The entire process can, and usually does, take many months — up to a year — unless you’re in a U.S. state where the new DSI process has been introduced. In that case, as noted in the answer above, a favorable determination can take as little as 20 days after the DDS receives your appeal. But no matter where you live, and whether or not there’s DSI, lengthy delays due to errors or omissions can often be avoided by having an SSD attorney handle your case.
Do I need a lawyer to represent me?
The federal government does not require applicants to have legal representation — but it’s a good idea to have one if you have to appeal. SSA admits that claimants who have attorneys have a better chance of a successful result and, they state, “A representative who is familiar with the Social Security system may provide valuable service to you.” Attorneys who specialize in disability claims know exactly what is required and can have it ready to present to the examiner or judge.
How do disability lawyers get paid?
Attorney’s fees are paid on a contingency basis. If your claim is successful, the attorney receives one-fourth of back benefits (not to exceed a total of $6’000) and you receive the other three-fourths. Going forward, you get 100% of your benefits. If your claim is denied, the attorney receives no fee at all. Any fees paid will not affect your future monthly benefit.
Who pays these disability benefits?
The government’s disability benefits come from two sources:
- Social Security benefits, regardless of type, are paid from the Social Security Trust Fund, which includes the Social Security taxes paid by workers and the interest that comes from investing the fund.
- Supplemental Security Income (SSI) payments are paid from the general treasury, which is funded from income taxes paid by individuals and corporations.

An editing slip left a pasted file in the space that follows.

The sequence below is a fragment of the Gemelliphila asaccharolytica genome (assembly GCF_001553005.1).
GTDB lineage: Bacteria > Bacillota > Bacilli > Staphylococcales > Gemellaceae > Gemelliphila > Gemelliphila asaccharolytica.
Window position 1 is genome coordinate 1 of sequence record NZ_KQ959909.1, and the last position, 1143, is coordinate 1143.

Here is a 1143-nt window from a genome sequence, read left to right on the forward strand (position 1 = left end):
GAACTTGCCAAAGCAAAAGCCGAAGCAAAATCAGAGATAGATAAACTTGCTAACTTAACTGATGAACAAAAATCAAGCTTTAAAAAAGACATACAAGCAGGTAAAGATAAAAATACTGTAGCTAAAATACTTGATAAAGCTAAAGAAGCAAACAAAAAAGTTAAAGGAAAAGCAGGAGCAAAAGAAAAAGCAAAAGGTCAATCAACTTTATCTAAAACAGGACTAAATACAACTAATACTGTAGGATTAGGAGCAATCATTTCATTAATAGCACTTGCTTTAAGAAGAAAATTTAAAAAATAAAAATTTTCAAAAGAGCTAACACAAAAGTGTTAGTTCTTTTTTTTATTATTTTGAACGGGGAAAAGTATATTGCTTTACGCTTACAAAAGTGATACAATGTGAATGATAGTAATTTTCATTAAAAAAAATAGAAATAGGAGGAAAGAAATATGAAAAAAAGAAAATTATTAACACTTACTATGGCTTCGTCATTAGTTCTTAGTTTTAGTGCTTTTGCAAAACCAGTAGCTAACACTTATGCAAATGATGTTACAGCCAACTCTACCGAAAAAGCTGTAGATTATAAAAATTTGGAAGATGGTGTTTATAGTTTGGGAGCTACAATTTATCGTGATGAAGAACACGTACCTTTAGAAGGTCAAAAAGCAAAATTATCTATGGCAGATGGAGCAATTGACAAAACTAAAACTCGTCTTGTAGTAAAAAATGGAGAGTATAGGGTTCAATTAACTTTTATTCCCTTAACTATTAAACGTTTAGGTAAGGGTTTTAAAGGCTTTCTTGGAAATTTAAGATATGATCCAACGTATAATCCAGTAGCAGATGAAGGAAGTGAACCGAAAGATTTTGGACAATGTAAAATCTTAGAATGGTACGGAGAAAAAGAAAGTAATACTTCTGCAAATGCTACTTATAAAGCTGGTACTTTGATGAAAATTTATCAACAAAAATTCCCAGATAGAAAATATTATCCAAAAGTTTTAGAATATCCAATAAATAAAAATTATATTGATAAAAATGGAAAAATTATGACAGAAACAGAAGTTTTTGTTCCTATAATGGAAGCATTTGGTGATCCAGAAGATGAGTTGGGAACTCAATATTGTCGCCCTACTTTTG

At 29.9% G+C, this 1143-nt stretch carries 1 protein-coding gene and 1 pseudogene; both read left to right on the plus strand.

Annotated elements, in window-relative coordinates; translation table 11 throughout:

Why would it take so long for the Appeals Council to act on my case?
The Appeals Council is understaffed to handle the number of cases to be reviewed. It is made up of about 68 administrative appeals judges and 42 appeals officers, who must review and sign each final action. Each year, the Council receives about 176,000 requests for review. The typical waiting time is 364 days (one year), down from a high of 505 days back in 2000.
Once I start receiving disability benefits, how long will I keep receiving them?
Benefits usually continue until you are able to work again on a regular basis (if that’s possible). There are also a number of special rules, called “work incentives,” that provide continued benefits and health care coverage to help you make the transition back to work. If you are receiving Social Security disability benefits when you reach full retirement age (as defined by the SSA, it ranges from 65 and two months to 67, depending on your date of birth), your disability benefits automatically convert to retirement benefits, but the amount remains the same.